Election worker

ELECTION WORKER Barbara Johnson sports one of the best masks as she directs voters at Ward 7.

Photo by joebrownphotos.com

WOBURN - The city of Woburn on Election Day November 3rd received a strong outpouring of voters but the figure is not unusual, according to City Clerk William Campbell.

The Woburn voter, he points out, is a concerned voter with a duty to perform and had a little bit longer time frame with the mail-in voting, early voting, absentee voting and election-day voting.

“It was not unusual on Tuesday,” reports City Clerk William Campbell, who is aware of the personal concern of voters to vote in an election.

The ballot casting for the Presidential Election came in at 80.7%, according to Campbell.

While other town clerks and city clerks can lament over much lower percentage figures, Woburn has always been regarded as a high percentage community.

“Woburn is always at a ‘norm’ in the 75-80% turnout rate,” beams Campbell, noting the city’s strong voting and community history at election time.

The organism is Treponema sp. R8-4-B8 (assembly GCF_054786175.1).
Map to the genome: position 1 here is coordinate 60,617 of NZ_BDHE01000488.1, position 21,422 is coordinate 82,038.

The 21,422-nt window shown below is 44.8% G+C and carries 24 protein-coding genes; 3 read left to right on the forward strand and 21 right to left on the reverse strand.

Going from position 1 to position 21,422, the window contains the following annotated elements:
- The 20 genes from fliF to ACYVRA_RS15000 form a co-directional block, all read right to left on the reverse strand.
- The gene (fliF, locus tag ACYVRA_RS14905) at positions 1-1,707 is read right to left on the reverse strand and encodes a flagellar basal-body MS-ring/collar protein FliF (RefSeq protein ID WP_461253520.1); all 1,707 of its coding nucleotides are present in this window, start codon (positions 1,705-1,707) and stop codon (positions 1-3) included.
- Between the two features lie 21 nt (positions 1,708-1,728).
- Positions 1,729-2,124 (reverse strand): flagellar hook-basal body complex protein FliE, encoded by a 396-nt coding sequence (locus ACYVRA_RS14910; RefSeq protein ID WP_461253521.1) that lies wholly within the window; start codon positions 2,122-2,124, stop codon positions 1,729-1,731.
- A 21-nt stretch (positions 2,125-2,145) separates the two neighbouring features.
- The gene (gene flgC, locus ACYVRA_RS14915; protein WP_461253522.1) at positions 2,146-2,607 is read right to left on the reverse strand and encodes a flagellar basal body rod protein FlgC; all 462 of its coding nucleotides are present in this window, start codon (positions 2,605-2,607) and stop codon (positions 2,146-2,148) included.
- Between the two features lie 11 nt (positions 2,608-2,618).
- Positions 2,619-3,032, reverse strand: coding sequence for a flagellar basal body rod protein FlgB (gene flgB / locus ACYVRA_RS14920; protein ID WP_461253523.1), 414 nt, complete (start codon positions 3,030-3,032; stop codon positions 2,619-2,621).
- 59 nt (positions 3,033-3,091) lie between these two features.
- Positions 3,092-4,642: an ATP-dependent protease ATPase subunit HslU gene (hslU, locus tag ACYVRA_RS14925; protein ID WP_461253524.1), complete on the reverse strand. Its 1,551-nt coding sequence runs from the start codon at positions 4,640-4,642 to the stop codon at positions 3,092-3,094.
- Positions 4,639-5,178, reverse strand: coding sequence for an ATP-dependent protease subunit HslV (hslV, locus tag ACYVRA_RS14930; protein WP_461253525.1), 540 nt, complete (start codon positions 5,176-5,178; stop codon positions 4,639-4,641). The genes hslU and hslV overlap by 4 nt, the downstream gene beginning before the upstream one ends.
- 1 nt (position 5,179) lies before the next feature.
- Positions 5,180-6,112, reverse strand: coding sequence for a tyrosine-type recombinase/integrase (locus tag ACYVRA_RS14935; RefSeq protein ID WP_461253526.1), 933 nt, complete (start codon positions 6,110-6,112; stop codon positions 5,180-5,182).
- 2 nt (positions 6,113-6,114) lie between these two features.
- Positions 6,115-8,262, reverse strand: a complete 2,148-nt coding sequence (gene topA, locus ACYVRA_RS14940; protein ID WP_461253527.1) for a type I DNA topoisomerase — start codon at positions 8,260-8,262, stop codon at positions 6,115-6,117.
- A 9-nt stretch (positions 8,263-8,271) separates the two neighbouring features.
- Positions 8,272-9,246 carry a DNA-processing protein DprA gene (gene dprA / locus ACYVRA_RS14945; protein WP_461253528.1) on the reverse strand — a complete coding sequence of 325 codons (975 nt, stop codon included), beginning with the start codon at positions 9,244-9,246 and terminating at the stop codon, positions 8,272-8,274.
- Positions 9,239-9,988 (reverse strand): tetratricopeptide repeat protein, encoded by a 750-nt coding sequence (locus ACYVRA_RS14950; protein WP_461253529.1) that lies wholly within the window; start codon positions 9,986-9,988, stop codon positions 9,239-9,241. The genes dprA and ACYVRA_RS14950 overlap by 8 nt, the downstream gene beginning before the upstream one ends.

And, would the stretched-out process of 2020 be welcomed again?

“It’s up to the legislature,” reflects Campbell who does realize the administrative effort is much greater than in past decades. “In all, there should be some kind of deadlines,” felt Campbell after living through a multi-voting type of system.

As an example, voters using drop-off boxes at City Hall could be seen even 15 minutes before the voting stopped to drop off their mail-in ballots. In turn, the ballots caused a last minute surge and extra effort for the staff and election officials.

“We found out shorty after 7 :45 p.m. we were rushing out behind City Hall to gather these ballots,” remarked Campbell.

The Election Day stress is not unexpected on Election Day for Campbell and poll workers and Campbell will admit to “getting to bed at 2:30 a.m.” And, as many voters soon realized, just checking TV can be another area of stress on Election Day!

The 2020 election process was an expensive one for Woburn, however, as Campbell pointed out the city was fortunate to have a grant of $19,500 awarded to it.

The Chicago-based Center for Tech and Civic Life was charitable enough to provide the $19,500 to Woburn to help defray election costs and increase polling and government efficiency.

The grant became handy, felt Campbell, especially addressing some of the problem areas accompanying the COVID epidemic.

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